NEW YORK (AP) -- Why do some people still not use the Internet? It isn't always as simple as who has access and who doesn't.
A new study from the Pew Internet and American Life Project found that 42 percent of U.S. adults do not use the Internet, but only half of them are truly unconnected.
Others are "Net evaders," meaning they live in households with Internet connections and can ask a family member to send messages or conduct research for them. "Net dropouts" gave up the Net because it took too much time or they lost access to a computer.
These findings reveal plenty of shades of gray in the so-called digital divide -- and suggest that bridging the gap will take more than outfitting the have-nots with computers and Internet accounts.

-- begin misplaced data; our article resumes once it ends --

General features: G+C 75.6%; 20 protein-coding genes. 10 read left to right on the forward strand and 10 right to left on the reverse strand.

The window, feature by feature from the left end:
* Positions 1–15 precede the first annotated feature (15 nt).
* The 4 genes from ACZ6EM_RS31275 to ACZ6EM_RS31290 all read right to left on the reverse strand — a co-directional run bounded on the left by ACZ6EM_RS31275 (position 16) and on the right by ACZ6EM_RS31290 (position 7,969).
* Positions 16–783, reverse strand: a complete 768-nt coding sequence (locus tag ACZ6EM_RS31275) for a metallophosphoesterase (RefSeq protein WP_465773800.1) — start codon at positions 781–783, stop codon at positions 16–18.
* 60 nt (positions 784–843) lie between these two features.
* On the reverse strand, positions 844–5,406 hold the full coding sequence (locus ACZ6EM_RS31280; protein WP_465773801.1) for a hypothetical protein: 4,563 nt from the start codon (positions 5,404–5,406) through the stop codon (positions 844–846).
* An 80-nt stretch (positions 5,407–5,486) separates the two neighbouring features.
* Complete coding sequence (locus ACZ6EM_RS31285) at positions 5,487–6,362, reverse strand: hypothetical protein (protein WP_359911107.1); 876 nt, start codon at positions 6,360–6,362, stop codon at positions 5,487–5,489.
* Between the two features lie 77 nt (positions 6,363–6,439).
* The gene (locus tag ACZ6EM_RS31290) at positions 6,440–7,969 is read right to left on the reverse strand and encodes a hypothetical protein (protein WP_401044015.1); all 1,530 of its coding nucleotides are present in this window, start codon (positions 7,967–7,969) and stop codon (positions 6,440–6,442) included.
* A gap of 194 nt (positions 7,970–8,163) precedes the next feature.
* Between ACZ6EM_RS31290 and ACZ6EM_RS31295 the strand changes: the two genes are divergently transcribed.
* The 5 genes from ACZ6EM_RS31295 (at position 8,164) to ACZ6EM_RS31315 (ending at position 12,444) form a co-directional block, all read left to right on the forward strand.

"Thinking of it as online and offline is an easy way to think about it, but what's really going on is a lot more complicated," said Amanda Lenhart, a Pew research specialist. "There are subgroups within nonusers and users who have different characteristics about them."
The 58 percent of Americans identified as Internet users also varied. At one end are "intermittent users," online Americans who dropped out for an extended period and have returned. At the other end are heavy users with residential broadband connections.
Internet usage has also stabilized, with little change since 2001, Pew found. Lenhart said the research suggests fluidity -- people leaving the Internet as others join -- rather than a static population of users.
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